Well, actually, both Bengaluru (Karnataka) and Mumbai (Maharashtra) governments had quite beaten Delhi to the game. But, both appear to have done it surreptitiously. May be now that Delhi has set a precedent, they too can come out of the closets.

Unfortunately for ZipGo, the first mover in the game in Bengaluru, they couldn't afford the wait (or the 'game'), and chose to move out to where they felt more welcome (check my post of 4th April, scrolling above). Very much Bengaluru's loss too, since they had made tremendous advances in the field, and, had they been facilitated, the services would have got established by now, benefitting the city and citizens, that much more. Whatever, better late than never.

Muralidhar Rao
murali772's picture

regulate surge pricing, instead of banning

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Another significant development, going by the NDTV.com report cited in the above post, is seen in the following excerpts:

While announcing the scheme last month, Delhi Transport Minister Gopal Rai had said that bus aggregators will have an individual app like Ola, Uber and they will be allowed to decide their fares, but if need arises government will prescribe upper limit of fares or take steps to check predatory pricing.

Welcoming the government's move to introduce app-based premium bus Services, Ola said that it looks forward to working with the government in extending a world class daily commute solution from Ola Shuttle, to citizens across the state.


This is a major improvement from the earlier antagonistic approach of the government towards the same Ola and Uber on their "surge pricing" in cab services. To that extent, the AAP government needs to be given due credit, as compared to the Karnataka government which just resorts to a cat & mouse game (see my post of 4th April, scrolling above).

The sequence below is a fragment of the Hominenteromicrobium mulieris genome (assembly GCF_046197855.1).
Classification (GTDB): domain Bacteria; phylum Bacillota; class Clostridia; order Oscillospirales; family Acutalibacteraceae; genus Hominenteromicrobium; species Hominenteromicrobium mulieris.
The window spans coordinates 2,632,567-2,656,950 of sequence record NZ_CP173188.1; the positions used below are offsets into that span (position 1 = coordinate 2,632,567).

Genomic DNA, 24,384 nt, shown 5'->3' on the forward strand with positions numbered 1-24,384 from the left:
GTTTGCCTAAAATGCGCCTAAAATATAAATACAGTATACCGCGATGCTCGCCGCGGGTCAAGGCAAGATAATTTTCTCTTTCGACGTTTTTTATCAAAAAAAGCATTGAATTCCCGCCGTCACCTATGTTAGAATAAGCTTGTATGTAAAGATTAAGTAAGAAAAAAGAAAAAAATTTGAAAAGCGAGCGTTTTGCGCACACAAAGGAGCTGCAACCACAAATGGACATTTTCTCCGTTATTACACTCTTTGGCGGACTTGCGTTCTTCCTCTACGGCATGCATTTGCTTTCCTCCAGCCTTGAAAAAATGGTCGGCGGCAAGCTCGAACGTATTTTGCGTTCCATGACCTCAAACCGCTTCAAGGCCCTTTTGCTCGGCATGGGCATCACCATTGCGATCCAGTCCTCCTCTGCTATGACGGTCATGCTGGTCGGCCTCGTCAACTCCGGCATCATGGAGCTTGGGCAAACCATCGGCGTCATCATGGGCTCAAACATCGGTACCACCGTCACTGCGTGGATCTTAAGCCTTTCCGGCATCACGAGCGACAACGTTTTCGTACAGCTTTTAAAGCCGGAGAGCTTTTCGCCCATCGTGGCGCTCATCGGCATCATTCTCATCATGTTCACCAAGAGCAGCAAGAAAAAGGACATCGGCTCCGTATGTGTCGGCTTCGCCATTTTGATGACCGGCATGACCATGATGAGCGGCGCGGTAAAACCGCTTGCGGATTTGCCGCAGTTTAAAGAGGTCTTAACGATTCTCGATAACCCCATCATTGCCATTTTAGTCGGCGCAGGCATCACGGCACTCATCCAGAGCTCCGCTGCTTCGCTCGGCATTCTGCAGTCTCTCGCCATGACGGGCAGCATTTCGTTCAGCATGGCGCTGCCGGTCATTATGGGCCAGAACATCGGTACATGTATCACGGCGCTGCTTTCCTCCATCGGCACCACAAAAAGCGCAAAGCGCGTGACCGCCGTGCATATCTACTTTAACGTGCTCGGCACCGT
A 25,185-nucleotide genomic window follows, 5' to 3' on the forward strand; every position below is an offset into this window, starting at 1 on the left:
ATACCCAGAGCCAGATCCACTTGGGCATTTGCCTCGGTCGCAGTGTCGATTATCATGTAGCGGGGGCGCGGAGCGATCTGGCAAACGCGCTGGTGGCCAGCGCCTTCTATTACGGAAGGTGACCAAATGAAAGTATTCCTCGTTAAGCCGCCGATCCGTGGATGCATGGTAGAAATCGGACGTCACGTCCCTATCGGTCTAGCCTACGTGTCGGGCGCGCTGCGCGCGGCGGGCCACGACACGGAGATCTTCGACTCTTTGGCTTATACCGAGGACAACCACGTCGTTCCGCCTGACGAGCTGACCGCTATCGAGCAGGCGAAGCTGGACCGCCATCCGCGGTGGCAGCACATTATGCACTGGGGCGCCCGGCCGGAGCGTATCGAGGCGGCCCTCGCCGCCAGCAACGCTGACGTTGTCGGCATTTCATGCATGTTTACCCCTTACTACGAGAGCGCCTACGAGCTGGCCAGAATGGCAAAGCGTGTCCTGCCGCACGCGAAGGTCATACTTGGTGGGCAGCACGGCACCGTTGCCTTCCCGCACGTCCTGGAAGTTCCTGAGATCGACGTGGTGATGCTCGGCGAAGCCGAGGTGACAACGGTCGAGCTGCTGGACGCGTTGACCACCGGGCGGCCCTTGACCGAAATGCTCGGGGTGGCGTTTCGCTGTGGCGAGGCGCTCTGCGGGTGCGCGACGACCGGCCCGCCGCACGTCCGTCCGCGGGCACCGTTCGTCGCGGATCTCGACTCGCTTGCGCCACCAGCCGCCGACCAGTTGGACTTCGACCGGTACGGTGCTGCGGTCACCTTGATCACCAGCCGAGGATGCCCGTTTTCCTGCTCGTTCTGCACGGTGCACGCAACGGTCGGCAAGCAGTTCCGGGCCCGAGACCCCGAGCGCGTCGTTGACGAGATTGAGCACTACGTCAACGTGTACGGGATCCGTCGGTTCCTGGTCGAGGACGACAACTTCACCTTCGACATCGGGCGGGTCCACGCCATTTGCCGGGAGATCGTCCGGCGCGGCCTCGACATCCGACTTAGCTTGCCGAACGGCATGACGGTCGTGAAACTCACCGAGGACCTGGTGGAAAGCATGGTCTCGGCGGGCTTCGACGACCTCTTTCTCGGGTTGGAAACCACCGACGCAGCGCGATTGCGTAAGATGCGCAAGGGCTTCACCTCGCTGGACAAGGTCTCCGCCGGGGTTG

Now, when the surge pricing was upto 2X, there was very little resistance from the consumers; when it went up to 2.5X, there were murmurs, and quite often a switch to other modes. It was only when it started going to 3X levels and beyond, that the consumers started complaining, and the government came up with its knee-jerk reaction of the total ban (on surge pricing - check my post of 18th Jan, scrolling above). The inevitable fall-out was the total disarray of an otherwise excellently conceived and executed service, which was benefitting the consumers, the drivers, the operators, and even the government (through increased service tax earnings). Actually, all that the government needed to do was to prescribe an upper limit, of say 2X or 2.5X, as it is now talking about in the case of the bus services. The fact of the matter, besides, is that, with a free-er regime, leading to further competition, the surge will by itself get regulated to reasonable levels, with the government rarely having to intervene.